BLOG:: Visions Refocused: Interview with Iraqi artist Halim al-Karim

Oct 28, 2014 5:50AM

Iraqi artist Halim al-Karim, based between the United States and the United Arab Emirates, is best known for his photographic portraits that he deliberately shoots out of focus—which he then manipulates and paints over, infusing them with an enigmatic air. Covering a wide array of subjects, ranging from the ancient Sumer civilization of Iraq to the country’s modern political affairs (such as the Saddam Hussein era), al-Karim’s photos reconstruct historic images and explore the ways they are produced and received. Much attention has been paid to al-Karimas an artist in exile, who fled Iraq during the Gulf War in the early 1990s. Recently, ArtAsiaPacific sat down with al-Karim before the opening of his new solo show in Hong Kong, “Coma in Paradise,” at Amelia Johnson Contemporary gallery, to discuss the techniques behind his large-scale productions, as well as his personal experience of Asia.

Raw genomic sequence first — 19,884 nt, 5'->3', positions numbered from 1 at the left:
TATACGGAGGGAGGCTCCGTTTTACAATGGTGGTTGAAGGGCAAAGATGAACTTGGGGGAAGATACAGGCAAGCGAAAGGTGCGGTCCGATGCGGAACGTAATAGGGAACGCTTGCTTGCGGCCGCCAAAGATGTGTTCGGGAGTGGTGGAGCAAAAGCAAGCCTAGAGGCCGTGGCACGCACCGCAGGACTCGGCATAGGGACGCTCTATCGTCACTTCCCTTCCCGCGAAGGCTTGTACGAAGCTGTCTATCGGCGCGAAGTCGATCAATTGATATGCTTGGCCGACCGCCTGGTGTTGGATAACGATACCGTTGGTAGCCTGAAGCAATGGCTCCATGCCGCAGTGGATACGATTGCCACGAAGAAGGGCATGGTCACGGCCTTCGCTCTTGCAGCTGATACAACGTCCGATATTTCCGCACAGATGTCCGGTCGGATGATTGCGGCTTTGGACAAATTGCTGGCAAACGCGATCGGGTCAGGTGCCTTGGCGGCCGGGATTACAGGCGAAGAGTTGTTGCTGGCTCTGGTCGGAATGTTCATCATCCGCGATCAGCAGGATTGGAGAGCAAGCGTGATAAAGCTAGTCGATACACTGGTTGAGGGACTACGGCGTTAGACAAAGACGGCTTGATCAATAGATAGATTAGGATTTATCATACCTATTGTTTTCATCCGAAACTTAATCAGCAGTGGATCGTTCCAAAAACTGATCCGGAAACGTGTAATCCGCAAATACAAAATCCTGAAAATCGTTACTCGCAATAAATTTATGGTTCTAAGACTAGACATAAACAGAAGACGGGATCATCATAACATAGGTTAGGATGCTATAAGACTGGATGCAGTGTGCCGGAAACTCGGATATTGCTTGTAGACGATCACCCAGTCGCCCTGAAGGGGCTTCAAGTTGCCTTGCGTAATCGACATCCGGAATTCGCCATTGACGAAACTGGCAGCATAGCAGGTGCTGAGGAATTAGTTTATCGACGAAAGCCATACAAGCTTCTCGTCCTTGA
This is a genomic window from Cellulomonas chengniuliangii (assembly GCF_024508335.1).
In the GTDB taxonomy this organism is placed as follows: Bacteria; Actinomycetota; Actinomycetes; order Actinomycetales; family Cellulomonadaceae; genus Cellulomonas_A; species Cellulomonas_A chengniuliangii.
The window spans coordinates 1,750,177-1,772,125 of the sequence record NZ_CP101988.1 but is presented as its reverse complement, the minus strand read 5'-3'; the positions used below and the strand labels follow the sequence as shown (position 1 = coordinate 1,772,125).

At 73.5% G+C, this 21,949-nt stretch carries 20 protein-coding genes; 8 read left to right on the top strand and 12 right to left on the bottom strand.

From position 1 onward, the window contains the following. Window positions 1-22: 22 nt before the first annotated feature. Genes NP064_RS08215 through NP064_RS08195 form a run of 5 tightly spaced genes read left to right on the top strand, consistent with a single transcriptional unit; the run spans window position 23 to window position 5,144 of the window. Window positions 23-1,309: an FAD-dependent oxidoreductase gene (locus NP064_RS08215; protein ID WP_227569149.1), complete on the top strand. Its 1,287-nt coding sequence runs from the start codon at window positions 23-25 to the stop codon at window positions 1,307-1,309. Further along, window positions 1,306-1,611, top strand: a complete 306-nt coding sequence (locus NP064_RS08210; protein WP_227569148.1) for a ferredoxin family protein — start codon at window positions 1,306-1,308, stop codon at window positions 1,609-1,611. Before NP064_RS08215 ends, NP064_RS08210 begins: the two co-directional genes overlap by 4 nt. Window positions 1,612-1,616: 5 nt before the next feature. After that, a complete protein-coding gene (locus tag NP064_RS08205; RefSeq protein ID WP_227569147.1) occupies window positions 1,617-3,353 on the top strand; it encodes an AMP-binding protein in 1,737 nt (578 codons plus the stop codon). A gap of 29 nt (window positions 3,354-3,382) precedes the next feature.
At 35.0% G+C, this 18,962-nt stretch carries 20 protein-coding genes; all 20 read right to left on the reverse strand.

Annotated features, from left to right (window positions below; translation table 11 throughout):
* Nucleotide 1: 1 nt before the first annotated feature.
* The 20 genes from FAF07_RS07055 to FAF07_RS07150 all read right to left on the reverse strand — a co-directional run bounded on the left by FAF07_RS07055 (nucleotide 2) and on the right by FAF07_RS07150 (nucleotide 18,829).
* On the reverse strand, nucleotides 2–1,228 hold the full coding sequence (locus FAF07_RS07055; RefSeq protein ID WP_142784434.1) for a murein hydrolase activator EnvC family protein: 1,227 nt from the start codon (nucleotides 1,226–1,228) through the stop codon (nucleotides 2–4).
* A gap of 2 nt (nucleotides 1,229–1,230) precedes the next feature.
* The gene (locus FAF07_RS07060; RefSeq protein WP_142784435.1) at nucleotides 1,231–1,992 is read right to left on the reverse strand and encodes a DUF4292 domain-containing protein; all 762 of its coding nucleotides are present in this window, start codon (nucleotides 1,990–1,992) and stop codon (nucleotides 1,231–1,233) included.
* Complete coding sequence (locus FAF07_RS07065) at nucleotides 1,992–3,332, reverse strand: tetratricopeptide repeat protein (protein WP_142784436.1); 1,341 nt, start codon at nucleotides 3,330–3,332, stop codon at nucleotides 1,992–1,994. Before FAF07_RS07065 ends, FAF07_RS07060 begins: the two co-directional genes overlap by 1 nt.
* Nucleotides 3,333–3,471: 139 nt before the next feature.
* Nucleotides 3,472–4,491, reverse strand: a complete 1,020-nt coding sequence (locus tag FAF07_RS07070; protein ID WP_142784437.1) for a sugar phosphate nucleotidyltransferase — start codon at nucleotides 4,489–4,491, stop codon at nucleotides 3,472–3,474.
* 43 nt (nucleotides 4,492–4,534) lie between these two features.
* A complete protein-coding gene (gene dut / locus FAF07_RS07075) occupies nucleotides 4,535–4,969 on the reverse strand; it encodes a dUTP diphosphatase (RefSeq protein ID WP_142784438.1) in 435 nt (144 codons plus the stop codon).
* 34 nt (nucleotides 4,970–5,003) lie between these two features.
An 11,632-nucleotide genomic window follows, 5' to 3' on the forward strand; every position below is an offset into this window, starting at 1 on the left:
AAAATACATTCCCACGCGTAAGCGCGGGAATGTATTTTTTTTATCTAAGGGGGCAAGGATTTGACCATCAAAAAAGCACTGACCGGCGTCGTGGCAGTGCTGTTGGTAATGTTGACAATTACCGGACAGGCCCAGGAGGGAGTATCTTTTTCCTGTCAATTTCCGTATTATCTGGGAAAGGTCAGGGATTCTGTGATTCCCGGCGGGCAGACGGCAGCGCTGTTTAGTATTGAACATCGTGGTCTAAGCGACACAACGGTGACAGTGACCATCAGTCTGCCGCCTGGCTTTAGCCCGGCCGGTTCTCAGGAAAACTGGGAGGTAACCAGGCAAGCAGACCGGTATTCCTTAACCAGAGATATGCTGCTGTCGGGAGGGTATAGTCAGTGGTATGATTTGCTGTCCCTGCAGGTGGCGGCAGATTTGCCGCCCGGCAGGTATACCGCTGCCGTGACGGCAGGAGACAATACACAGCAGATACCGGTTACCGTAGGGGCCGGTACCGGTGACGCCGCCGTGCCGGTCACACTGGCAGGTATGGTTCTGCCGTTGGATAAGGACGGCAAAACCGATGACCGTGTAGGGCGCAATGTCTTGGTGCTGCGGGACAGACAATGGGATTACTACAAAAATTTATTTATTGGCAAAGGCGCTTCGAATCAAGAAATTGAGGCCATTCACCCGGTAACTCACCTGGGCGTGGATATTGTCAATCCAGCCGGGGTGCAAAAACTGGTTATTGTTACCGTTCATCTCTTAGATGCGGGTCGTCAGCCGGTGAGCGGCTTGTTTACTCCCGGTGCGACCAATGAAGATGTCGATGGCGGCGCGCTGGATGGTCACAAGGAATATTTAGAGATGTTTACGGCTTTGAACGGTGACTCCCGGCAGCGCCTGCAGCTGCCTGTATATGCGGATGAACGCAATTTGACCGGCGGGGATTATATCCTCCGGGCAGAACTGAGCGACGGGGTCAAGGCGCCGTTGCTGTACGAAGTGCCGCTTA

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Jenna Gribbon, Luncheon on the grass, a recurring dream, 2020. Jenna Gribbon, April studio, parting glance, 2021. Jenna Gribbon, Silver Tongue, 2019